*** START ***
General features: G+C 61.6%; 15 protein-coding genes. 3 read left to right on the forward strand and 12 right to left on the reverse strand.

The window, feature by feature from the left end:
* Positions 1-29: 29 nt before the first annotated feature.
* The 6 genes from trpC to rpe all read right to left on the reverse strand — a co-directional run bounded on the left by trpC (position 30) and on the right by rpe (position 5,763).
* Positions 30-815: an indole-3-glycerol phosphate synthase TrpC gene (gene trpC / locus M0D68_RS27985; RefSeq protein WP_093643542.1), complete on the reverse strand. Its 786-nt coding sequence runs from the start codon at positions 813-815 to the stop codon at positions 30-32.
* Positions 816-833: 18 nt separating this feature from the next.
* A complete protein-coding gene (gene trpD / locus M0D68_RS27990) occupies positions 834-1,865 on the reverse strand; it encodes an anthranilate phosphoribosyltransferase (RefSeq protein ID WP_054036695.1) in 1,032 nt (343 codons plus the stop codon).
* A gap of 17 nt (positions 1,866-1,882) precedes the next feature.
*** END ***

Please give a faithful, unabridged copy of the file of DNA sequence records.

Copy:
General features: G+C 61.6%; 15 protein-coding genes. 3 read left to right on the forward strand and 12 right to left on the reverse strand.

The window, feature by feature from the left end:
* Positions 1-29: 29 nt before the first annotated feature.
* The 6 genes from trpC to rpe all read right to left on the reverse strand — a co-directional run bounded on the left by trpC (position 30) and on the right by rpe (position 5,763).
* Positions 30-815: an indole-3-glycerol phosphate synthase TrpC gene (gene trpC / locus M0D68_RS27985; RefSeq protein WP_093643542.1), complete on the reverse strand. Its 786-nt coding sequence runs from the start codon at positions 813-815 to the stop codon at positions 30-32.
* Positions 816-833: 18 nt separating this feature from the next.
* A complete protein-coding gene (gene trpD / locus M0D68_RS27990) occupies positions 834-1,865 on the reverse strand; it encodes an anthranilate phosphoribosyltransferase (RefSeq protein ID WP_054036695.1) in 1,032 nt (343 codons plus the stop codon).
* A gap of 17 nt (positions 1,866-1,882) precedes the next feature.